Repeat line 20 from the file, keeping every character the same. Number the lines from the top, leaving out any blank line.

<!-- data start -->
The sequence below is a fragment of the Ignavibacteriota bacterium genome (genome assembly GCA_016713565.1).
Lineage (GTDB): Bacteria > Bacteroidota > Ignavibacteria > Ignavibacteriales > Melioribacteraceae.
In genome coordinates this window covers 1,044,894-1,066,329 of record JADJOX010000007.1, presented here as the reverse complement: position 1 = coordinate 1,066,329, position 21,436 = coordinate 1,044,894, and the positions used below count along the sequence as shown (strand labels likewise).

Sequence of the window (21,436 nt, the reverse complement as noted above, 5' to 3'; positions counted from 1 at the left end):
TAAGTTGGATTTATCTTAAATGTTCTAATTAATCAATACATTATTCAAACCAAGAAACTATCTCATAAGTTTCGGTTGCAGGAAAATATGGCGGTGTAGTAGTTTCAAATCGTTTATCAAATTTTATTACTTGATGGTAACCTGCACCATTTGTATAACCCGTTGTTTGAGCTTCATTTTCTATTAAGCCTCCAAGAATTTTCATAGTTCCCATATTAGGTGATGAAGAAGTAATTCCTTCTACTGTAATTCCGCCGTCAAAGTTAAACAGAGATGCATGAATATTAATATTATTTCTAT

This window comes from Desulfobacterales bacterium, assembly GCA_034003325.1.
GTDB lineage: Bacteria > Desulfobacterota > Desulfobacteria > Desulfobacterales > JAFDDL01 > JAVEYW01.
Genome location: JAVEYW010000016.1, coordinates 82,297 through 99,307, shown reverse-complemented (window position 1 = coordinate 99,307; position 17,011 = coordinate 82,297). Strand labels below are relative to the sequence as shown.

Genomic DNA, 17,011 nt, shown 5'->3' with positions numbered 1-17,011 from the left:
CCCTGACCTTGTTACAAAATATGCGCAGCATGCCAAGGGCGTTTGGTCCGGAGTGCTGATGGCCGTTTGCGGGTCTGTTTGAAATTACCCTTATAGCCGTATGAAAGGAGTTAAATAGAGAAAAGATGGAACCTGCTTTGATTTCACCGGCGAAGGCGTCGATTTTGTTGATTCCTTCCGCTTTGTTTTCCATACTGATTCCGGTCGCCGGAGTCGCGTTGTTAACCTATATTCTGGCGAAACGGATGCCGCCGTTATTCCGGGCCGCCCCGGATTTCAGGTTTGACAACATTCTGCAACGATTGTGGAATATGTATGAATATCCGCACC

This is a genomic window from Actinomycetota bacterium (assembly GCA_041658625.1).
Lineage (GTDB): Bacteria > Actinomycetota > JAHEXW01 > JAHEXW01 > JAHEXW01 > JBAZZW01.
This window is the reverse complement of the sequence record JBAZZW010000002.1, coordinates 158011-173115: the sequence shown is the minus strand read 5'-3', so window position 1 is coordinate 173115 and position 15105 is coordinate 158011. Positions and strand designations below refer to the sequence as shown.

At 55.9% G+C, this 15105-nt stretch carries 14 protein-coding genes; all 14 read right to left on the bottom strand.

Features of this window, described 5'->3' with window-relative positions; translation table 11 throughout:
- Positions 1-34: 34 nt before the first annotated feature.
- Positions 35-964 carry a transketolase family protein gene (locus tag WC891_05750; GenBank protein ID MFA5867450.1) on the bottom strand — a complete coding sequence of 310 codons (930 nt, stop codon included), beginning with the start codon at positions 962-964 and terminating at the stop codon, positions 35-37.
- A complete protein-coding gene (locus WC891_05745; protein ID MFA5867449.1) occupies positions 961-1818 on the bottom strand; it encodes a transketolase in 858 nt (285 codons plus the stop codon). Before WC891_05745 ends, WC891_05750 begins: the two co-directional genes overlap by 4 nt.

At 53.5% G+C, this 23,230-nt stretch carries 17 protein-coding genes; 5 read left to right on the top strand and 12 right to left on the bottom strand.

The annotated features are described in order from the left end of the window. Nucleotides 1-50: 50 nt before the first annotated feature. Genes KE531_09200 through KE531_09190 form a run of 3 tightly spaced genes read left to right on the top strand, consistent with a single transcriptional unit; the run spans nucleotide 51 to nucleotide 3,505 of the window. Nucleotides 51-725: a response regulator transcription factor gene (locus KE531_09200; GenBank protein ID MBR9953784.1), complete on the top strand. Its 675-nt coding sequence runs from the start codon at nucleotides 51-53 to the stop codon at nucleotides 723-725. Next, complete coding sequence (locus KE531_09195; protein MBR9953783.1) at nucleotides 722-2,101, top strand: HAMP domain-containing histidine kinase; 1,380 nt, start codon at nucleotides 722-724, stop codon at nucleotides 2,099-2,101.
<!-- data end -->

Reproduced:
The annotated features are described in order from the left end of the window. Nucleotides 1-50: 50 nt before the first annotated feature. Genes KE531_09200 through KE531_09190 form a run of 3 tightly spaced genes read left to right on the top strand, consistent with a single transcriptional unit; the run spans nucleotide 51 to nucleotide 3,505 of the window. Nucleotides 51-725: a response regulator transcription factor gene (locus KE531_09200; GenBank protein ID MBR9953784.1), complete on the top strand. Its 675-nt coding sequence runs from the start codon at nucleotides 51-53 to the stop codon at nucleotides 723-725. Next, complete coding sequence (locus KE531_09195; protein MBR9953783.1) at nucleotides 722-2,101, top strand: HAMP domain-containing histidine kinase; 1,380 nt, start codon at nucleotides 722-724, stop codon at nucleotides 2,099-2,101.